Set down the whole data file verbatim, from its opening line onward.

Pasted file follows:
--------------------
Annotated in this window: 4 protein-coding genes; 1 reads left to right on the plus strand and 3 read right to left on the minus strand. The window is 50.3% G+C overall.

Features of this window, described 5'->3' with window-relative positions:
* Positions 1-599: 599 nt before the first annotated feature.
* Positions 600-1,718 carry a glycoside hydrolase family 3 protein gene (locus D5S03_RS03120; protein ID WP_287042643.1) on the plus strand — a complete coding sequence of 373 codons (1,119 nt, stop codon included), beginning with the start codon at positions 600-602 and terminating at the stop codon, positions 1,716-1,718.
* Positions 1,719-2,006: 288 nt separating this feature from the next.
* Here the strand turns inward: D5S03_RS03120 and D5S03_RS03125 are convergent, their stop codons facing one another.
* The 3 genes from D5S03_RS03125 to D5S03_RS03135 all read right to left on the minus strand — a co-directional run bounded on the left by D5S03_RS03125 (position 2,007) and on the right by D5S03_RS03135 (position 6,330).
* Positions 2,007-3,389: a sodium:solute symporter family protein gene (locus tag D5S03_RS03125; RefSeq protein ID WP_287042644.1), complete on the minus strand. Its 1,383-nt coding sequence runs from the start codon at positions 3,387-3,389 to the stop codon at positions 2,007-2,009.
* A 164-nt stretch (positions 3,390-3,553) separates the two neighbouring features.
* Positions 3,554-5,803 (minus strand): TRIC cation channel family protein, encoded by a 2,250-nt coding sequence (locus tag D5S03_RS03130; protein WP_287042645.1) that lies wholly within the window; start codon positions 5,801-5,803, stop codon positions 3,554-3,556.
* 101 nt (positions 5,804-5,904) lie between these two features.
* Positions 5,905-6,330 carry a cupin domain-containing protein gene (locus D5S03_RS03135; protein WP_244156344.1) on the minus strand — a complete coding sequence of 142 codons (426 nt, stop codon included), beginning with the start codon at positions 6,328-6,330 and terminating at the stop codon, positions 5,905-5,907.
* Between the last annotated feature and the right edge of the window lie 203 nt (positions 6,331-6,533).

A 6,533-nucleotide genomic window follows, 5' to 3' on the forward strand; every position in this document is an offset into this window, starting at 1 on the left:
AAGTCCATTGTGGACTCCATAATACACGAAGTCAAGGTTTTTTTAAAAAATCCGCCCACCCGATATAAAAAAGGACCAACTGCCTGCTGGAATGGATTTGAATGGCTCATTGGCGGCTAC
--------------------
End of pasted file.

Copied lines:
Annotated in this window: 4 protein-coding genes; 1 reads left to right on the plus strand and 3 read right to left on the minus strand. The window is 50.3% G+C overall.

Features of this window, described 5'->3' with window-relative positions:
* Positions 1-599: 599 nt before the first annotated feature.
* Positions 600-1,718 carry a glycoside hydrolase family 3 protein gene (locus D5S03_RS03120; protein ID WP_287042643.1) on the plus strand — a complete coding sequence of 373 codons (1,119 nt, stop codon included), beginning with the start codon at positions 600-602 and terminating at the stop codon, positions 1,716-1,718.
* Positions 1,719-2,006: 288 nt separating this feature from the next.
* Here the strand turns inward: D5S03_RS03120 and D5S03_RS03125 are convergent, their stop codons facing one another.
* The 3 genes from D5S03_RS03125 to D5S03_RS03135 all read right to left on the minus strand — a co-directional run bounded on the left by D5S03_RS03125 (position 2,007) and on the right by D5S03_RS03135 (position 6,330).
* Positions 2,007-3,389: a sodium:solute symporter family protein gene (locus tag D5S03_RS03125; RefSeq protein ID WP_287042644.1), complete on the minus strand. Its 1,383-nt coding sequence runs from the start codon at positions 3,387-3,389 to the stop codon at positions 2,007-2,009.
* A 164-nt stretch (positions 3,390-3,553) separates the two neighbouring features.
* Positions 3,554-5,803 (minus strand): TRIC cation channel family protein, encoded by a 2,250-nt coding sequence (locus tag D5S03_RS03130; protein WP_287042645.1) that lies wholly within the window; start codon positions 5,801-5,803, stop codon positions 3,554-3,556.
* 101 nt (positions 5,804-5,904) lie between these two features.
* Positions 5,905-6,330 carry a cupin domain-containing protein gene (locus D5S03_RS03135; protein WP_244156344.1) on the minus strand — a complete coding sequence of 142 codons (426 nt, stop codon included), beginning with the start codon at positions 6,328-6,330 and terminating at the stop codon, positions 5,905-5,907.
* Between the last annotated feature and the right edge of the window lie 203 nt (positions 6,331-6,533).

A 6,533-nucleotide genomic window follows, 5' to 3' on the forward strand; every position in this document is an offset into this window, starting at 1 on the left:
AAGTCCATTGTGGACTCCATAATACACGAAGTCAAGGTTTTTTTAAAAAATCCGCCCACCCGATATAAAAAAGGACCAACTGCCTGCTGGAATGGATTTGAATGGCTCATTGGCGGCTAC